Availability of resources has been shooting up the agenda. At a global level, one of our primary focuses has been on water availability. We’ve been driving that for a couple of years now.
We don’t align our sustainability efforts to the branding of our products. We want to do sustainability properly and the last thing we want is to be accused of greenwash.
What’s the overall message you’re trying to communicate to employees?
The overall message has been around ‘what’s in it for me?’ So we’ve found that a lot of people don’t engage in the environmental messaging directly. It’s about how we can make that message relevant to them. We’ve tried to structure our whole engagement programme around ‘what is in it for me as an individual.’ Why would I want to engage? What does it deliver? And once people have started to engage, leveraging the environmental messages behind that when they have a much more open mind to hearing that messaging.
What are the best examples of your employee engagement?
The best example we have is our engagement with electric vehicles. So we first started talking to our employees about electric vehicles as part of the development of our green transport plan. The initial feedback was pretty much “you’ve got to be joking if you think I’m going to pay a fortune to drive around in a milk float.”
So we did a big piece of work with some external partners to help educate and engage our employees in what electric vehicles were actually about. Initially we gave them more facts and figures, but we followed that up with the opportunity for them to try them. We brought a demonstration vehicle on site for a couple of months. Employees could take it out for a number of days at a time and get real life experience of how it operated and how it delivers in terms of both the vehicle, how they could save some real money and how concerns around range anxiety where not as challenging as they had anticipated.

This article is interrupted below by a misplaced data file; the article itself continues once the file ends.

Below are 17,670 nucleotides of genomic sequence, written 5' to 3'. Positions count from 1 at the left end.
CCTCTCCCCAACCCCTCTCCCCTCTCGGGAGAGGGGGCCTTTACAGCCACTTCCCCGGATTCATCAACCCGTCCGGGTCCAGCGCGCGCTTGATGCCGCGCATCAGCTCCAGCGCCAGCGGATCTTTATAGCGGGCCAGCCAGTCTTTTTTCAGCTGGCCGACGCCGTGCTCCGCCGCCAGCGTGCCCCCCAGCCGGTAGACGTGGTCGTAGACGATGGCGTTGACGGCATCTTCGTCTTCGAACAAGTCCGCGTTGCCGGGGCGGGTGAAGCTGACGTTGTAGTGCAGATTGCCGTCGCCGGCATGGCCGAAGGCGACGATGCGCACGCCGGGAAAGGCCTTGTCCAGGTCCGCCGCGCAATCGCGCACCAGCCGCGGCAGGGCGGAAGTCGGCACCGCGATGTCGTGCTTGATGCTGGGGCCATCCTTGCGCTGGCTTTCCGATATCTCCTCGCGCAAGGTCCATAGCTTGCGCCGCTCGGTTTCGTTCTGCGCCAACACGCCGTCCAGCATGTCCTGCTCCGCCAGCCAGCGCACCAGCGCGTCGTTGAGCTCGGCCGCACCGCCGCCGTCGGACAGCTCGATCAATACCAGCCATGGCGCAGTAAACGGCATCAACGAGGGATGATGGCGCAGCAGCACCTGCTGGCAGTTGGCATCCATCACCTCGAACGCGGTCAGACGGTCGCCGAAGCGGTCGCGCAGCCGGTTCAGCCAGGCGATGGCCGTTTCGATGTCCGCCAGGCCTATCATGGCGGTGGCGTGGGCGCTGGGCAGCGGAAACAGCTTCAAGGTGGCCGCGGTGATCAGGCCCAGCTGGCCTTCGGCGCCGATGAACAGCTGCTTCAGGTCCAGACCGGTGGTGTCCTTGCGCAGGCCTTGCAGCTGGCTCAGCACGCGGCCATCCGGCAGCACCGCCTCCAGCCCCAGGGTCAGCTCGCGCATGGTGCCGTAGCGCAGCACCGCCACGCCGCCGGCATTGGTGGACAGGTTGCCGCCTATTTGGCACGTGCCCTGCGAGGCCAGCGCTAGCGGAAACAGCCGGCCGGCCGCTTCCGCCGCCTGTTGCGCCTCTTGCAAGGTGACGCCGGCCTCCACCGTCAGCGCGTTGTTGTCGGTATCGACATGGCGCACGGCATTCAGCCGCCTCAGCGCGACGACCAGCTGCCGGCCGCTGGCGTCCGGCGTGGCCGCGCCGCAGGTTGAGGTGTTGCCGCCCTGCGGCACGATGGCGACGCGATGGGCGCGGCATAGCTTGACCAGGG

We ran that opportunity over a couple of months and we saw a number of those early adopters say “yes, this is something that would interest me.” It was the practical experience of EVs that tipped us over into really getting people interested.
We’ve been verified as a zero waste to landfill site for the last two years. Looking at how we can practically drive waste down at the sharp end is really important so that is the next priority for us.
We have done a piece of work mapping the stakeholders who can help us drive this forward. A key aspect of what we are trying to achieve is to have a regional influence – who can help us in each region to push the models forwards – and ideally share them as well.
What advice do you have for others?
Get it right first time – for a lot of people it’s a matter of once bitten, twice shy.
Make it relevant to the audience – it sounds obvious, but you need to look at what are the trigger points for your employees first.
If you can provide a balanced model which gives different individuals different opportunities to engage in a different way which suits their personal outlook or preference, that really helps.